Personality

Personality is defined as the characteristic set of behaviors, cognitions, and emotional patterns that evolve from biological and environmental factors. 

 While there is no generally agreed upon definition of personality, most theories focus on motivation and psychological interactions with one's environment. 

Trait-based personality theories, such as those defined by Raymond Cattell define personality as the traits that predict a person's behavior. On the other hand, more behaviorally based approaches define personality through learning and habits. Nevertheless, most theories view personality as relatively stable. 

The five-factor model often used to define personality. image: Anna Tunikova/wikipedia


The study of the psychology of personality, called personality psychology, attempts to explain the tendencies that underlie differences in behavior. Many approaches have been taken on to study personality, including biological, cognitive, learning and trait based theories, as well as psychodynamic, and humanistic approaches. 

Personality psychology is divided among the first theorists, with a few influential theories being posited by Sigmund Freud, Alfred Adler, Gordon Allport, Hans Eysenck, Abraham Maslow, and Carl Rogers.


Five Factor model

Personality is often broken into statistically-identified factors called the Big Five, which are openness to experience, conscientiousness, extraversion, agreeableness, and neuroticism (or emotional stability). These components are generally stable over time, and about half of the variance appears to be attributable to a person's genetics rather than the effects of one's environment.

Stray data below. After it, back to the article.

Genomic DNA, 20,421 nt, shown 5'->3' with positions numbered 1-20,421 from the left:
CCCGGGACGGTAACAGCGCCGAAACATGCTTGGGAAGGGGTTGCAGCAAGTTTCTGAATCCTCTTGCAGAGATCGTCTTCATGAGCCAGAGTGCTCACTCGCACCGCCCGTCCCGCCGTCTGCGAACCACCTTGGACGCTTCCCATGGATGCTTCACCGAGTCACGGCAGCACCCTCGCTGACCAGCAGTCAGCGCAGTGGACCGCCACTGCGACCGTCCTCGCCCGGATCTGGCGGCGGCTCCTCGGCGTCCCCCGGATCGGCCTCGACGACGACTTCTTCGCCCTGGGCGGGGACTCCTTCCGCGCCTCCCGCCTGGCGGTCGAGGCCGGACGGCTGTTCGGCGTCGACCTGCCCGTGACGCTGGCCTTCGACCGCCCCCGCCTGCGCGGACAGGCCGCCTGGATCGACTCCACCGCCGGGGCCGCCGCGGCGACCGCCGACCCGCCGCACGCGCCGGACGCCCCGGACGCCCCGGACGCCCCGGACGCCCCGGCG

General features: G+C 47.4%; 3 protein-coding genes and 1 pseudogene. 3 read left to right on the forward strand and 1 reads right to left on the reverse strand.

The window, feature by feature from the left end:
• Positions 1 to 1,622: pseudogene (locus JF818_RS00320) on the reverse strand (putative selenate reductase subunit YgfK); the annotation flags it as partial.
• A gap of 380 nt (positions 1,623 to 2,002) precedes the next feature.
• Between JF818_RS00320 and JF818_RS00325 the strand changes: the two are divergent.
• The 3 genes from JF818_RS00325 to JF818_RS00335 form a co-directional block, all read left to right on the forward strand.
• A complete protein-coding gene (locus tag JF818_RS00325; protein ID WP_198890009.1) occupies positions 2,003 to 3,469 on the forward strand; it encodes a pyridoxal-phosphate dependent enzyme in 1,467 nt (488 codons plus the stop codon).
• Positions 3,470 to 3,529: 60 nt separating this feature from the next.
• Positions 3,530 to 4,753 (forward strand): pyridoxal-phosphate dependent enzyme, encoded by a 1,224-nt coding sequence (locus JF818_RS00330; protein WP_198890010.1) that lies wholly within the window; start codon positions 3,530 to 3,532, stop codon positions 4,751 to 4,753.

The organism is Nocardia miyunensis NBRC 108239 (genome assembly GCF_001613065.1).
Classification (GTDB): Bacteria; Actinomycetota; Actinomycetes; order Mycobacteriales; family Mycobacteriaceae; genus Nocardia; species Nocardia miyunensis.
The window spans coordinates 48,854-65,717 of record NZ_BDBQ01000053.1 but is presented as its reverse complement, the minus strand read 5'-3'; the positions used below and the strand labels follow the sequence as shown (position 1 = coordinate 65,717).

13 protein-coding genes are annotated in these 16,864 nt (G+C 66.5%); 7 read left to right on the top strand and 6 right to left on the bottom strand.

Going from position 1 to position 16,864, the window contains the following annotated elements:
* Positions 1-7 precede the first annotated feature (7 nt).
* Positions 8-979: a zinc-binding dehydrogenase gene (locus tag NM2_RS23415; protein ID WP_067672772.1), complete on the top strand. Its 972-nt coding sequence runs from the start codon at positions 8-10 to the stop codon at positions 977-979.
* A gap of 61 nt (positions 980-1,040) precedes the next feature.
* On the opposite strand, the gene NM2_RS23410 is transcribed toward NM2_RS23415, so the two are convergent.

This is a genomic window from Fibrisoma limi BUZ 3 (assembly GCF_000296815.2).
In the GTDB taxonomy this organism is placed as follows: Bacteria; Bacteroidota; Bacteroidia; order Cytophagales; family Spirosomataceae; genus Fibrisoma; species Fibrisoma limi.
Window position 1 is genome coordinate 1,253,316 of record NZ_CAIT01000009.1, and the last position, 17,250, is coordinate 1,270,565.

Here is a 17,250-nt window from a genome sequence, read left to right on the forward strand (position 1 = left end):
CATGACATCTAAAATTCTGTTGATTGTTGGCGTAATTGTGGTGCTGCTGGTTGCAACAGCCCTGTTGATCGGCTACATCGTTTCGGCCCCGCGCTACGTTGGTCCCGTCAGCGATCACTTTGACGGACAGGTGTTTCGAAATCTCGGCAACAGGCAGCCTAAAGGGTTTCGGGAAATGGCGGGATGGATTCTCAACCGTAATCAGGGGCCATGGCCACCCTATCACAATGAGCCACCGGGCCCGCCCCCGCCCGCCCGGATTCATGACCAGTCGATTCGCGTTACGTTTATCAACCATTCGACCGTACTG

Source adapted from: Wikipedia contributors. (2019, January 14). Personality. In Wikipedia, The Free Encyclopedia. Retrieved 06:25, January 21, 2019, from https://en.wikipedia.org/w/index.php?title=Personality&oldid=878402196


The five factors are:

O. C. E. A. N - or  C. A . N. O.E

Openness to experience (inventive/curious vs. consistent/cautious). Appreciation for art, emotion, adventure, unusual ideas, curiosity, and variety of experience. Openness reflects the degree of intellectual curiosity, creativity and a preference for novelty and variety a person has. It is also described as the extent to which a person is imaginative or independent and depicts a personal preference for a variety of activities over a strict routine. High openness can be perceived as unpredictability or lack of focus, and more likely to engage in risky behaviour or drug taking. Also, individuals that have high openness tend to lean, in occupation and hobby, towards the arts, being, typically, creative and appreciative of the significance of intellectual and artistic pursuits. Moreover, individuals with high openness are said to pursue self-actualization specifically by seeking out intense, euphoric experiences. Conversely, those with low openness seek to gain fulfillment through perseverance and are characterized as pragmatic and data-driven—sometimes even perceived to be dogmatic and closed-minded. Some disagreement remains about how to interpret and contextualize the openness factor.